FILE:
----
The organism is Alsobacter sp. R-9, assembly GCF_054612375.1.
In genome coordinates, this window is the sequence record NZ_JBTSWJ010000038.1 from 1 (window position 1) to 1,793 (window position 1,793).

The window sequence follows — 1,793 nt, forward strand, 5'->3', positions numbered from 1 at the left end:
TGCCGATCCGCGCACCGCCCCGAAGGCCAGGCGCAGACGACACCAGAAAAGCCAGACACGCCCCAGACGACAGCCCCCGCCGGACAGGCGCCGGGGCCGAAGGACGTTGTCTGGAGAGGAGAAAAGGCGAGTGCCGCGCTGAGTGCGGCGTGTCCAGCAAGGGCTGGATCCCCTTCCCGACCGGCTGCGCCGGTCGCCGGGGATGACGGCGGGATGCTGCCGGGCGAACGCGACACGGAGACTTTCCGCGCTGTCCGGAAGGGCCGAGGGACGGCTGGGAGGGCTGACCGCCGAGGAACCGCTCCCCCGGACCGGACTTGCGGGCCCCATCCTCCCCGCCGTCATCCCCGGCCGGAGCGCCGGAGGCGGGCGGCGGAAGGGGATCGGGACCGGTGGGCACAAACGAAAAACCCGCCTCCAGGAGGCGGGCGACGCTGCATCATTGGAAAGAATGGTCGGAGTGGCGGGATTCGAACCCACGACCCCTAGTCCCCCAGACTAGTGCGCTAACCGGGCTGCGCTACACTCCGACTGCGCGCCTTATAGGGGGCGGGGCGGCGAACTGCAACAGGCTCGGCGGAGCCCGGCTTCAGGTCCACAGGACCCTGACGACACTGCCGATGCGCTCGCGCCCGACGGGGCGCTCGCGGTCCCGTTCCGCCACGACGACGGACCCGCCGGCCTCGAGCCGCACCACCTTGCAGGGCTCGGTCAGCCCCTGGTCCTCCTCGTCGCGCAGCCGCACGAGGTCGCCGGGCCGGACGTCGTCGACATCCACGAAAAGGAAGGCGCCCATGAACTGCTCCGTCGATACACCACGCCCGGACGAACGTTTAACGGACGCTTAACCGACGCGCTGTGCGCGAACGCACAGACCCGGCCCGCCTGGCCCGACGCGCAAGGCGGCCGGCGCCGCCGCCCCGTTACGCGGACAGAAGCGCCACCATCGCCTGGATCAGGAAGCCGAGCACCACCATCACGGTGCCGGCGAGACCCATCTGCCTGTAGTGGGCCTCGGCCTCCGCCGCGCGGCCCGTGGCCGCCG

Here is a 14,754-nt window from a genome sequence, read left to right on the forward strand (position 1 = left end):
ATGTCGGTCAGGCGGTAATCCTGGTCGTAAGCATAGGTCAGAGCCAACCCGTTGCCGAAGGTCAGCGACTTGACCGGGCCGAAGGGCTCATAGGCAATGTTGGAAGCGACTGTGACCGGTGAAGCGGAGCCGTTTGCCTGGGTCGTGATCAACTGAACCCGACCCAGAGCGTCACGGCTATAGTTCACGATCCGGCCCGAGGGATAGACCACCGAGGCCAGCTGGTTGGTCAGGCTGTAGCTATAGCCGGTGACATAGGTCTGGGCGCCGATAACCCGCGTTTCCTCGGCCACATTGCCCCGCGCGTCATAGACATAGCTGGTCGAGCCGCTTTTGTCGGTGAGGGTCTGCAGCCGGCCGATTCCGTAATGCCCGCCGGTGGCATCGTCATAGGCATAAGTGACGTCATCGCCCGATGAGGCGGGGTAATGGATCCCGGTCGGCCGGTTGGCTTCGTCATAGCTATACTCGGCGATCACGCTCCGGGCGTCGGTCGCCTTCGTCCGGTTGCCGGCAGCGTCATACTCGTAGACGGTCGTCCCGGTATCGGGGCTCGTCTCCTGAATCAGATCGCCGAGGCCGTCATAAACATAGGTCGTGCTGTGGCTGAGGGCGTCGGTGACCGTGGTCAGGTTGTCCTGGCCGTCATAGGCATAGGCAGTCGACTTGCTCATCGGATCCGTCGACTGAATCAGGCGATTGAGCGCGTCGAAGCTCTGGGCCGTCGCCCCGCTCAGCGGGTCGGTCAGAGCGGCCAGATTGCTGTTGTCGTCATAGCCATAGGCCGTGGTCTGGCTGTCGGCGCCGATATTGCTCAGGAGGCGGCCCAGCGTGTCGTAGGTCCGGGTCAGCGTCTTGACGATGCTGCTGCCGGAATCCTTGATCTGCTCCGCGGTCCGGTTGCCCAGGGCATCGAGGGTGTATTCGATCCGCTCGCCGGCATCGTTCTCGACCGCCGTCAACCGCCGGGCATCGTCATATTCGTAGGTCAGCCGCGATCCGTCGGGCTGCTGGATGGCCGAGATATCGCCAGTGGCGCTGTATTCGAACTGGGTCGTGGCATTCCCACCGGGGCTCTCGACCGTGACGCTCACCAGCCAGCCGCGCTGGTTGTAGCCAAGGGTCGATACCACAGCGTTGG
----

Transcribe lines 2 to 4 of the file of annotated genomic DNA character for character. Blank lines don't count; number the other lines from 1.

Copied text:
In genome coordinates, this window is the sequence record NZ_JBTSWJ010000038.1 from 1 (window position 1) to 1,793 (window position 1,793).

The window sequence follows — 1,793 nt, forward strand, 5'->3', positions numbered from 1 at the left end:
TGCCGATCCGCGCACCGCCCCGAAGGCCAGGCGCAGACGACACCAGAAAAGCCAGACACGCCCCAGACGACAGCCCCCGCCGGACAGGCGCCGGGGCCGAAGGACGTTGTCTGGAGAGGAGAAAAGGCGAGTGCCGCGCTGAGTGCGGCGTGTCCAGCAAGGGCTGGATCCCCTTCCCGACCGGCTGCGCCGGTCGCCGGGGATGACGGCGGGATGCTGCCGGGCGAACGCGACACGGAGACTTTCCGCGCTGTCCGGAAGGGCCGAGGGACGGCTGGGAGGGCTGACCGCCGAGGAACCGCTCCCCCGGACCGGACTTGCGGGCCCCATCCTCCCCGCCGTCATCCCCGGCCGGAGCGCCGGAGGCGGGCGGCGGAAGGGGATCGGGACCGGTGGGCACAAACGAAAAACCCGCCTCCAGGAGGCGGGCGACGCTGCATCATTGGAAAGAATGGTCGGAGTGGCGGGATTCGAACCCACGACCCCTAGTCCCCCAGACTAGTGCGCTAACCGGGCTGCGCTACACTCCGACTGCGCGCCTTATAGGGGGCGGGGCGGCGAACTGCAACAGGCTCGGCGGAGCCCGGCTTCAGGTCCACAGGACCCTGACGACACTGCCGATGCGCTCGCGCCCGACGGGGCGCTCGCGGTCCCGTTCCGCCACGACGACGGACCCGCCGGCCTCGAGCCGCACCACCTTGCAGGGCTCGGTCAGCCCCTGGTCCTCCTCGTCGCGCAGCCGCACGAGGTCGCCGGGCCGGACGTCGTCGACATCCACGAAAAGGAAGGCGCCCATGAACTGCTCCGTCGATACACCACGCCCGGACGAACGTTTAACGGACGCTTAACCGACGCGCTGTGCGCGAACGCACAGACCCGGCCCGCCTGGCCCGACGCGCAAGGCGGCCGGCGCCGCCGCCCCGTTACGCGGACAGAAGCGCCACCATCGCCTGGATCAGGAAGCCGAGCACCACCATCACGGTGCCGGCGAGACCCATCTGCCTGTAGTGGGCCTCGGCCTCCGCCGCGCGGCCCGTGGCCGCCG